I started experimenting with weathering process on my work when I was using canvass as the base material, by leaving them in my garden for weeks or months, sometimes dipping the work in the sea as well. More recently I have been working on metal sheets such as copper and brass. I incorporate oxidization and reduction reactions through heat, acids and alkalis, in addition to natural weathering. These processes are applied to the whole metal sheet or targeted to specific areas. Mixed media such as pastels, spray paints and textural materials are then added to develop the image and texture, either on canvass or metal. Sometimes I scrape away materials to expose the metal beneath, giving a depth of reflective light. My paintings often incorporate materials such as sand or soil from the land or seascapes being painted, providing a ‘local provenance’.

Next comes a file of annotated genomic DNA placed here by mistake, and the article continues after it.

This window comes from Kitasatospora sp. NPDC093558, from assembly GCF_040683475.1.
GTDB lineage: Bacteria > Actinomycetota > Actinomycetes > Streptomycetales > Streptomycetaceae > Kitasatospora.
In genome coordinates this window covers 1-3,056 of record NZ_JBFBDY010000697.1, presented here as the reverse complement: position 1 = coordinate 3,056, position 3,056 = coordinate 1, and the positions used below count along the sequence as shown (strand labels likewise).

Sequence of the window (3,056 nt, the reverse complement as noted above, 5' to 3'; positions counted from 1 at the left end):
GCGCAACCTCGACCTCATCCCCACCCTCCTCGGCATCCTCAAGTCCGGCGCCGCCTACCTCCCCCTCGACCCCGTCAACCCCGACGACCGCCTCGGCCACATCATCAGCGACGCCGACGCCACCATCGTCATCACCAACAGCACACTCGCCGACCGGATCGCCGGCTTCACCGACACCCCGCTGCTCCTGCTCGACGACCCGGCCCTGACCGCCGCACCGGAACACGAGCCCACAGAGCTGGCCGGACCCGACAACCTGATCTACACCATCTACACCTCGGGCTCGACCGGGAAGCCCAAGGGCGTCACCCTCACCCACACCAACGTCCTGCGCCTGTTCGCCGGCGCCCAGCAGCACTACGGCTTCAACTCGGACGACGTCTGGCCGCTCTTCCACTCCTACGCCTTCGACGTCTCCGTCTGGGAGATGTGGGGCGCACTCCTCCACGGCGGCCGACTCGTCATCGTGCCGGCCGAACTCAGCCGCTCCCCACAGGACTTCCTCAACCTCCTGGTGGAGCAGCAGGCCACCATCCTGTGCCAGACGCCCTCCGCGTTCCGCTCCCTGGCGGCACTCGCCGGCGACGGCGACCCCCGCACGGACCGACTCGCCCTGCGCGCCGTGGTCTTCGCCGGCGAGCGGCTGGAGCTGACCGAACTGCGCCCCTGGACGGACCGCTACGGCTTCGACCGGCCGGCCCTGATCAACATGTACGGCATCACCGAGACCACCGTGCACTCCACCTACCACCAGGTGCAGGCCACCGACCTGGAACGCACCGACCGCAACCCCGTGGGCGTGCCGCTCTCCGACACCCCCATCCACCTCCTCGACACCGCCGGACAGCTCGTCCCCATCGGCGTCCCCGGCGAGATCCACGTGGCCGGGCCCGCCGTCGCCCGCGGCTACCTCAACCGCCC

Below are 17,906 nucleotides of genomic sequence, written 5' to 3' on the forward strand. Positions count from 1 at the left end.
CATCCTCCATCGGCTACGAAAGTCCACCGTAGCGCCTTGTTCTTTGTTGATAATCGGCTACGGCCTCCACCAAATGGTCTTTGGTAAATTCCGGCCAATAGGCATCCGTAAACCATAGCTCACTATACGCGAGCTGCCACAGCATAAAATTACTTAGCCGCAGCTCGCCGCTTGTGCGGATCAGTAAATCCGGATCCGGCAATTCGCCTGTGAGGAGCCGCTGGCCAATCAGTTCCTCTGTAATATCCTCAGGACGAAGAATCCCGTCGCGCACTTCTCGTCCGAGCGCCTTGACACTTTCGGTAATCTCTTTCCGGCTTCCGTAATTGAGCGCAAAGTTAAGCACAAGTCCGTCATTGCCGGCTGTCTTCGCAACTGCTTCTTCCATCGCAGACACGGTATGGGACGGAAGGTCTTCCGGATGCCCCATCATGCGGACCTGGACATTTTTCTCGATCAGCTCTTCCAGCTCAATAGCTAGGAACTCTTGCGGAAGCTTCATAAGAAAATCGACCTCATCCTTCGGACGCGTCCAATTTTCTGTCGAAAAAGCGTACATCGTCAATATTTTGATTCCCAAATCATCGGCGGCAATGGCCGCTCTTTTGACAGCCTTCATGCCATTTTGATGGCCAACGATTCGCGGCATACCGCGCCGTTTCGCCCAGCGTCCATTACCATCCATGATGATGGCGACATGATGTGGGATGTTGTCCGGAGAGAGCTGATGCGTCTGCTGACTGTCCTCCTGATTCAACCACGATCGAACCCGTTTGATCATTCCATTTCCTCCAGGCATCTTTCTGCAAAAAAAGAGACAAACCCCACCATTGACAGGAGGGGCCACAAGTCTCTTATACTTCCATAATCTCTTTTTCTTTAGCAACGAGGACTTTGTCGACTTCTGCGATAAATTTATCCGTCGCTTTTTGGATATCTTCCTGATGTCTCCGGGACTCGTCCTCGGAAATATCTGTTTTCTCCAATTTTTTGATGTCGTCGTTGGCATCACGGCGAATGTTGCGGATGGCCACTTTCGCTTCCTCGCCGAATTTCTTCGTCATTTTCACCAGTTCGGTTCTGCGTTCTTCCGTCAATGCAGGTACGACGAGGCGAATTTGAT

In addition, I have been experimenting with chemical reactions to create my own pigments and 3 dimensional textures on canvass and metal e.g. mixing copper sulphate with bicarbonate of soda, resulting in a blue froth that solidifies, which can be used as a textural base e.g. for turbulent seas.
Occasionally I work with mixed media on a canvass or metal in situ, but I usually take photographs of the environment I want to paint – to grab the moment when lighting is unusual or dramatic – sunsets, clouds, reflections on the sea etc. and work from these at home. I also make sketches and create a colour palette to remind me of the scene and mood I want to paint.
The resulting images are not intended as exact records, like a photograph. My work gives an impression of the environment and is intended to provoke contemplation and an emotional response.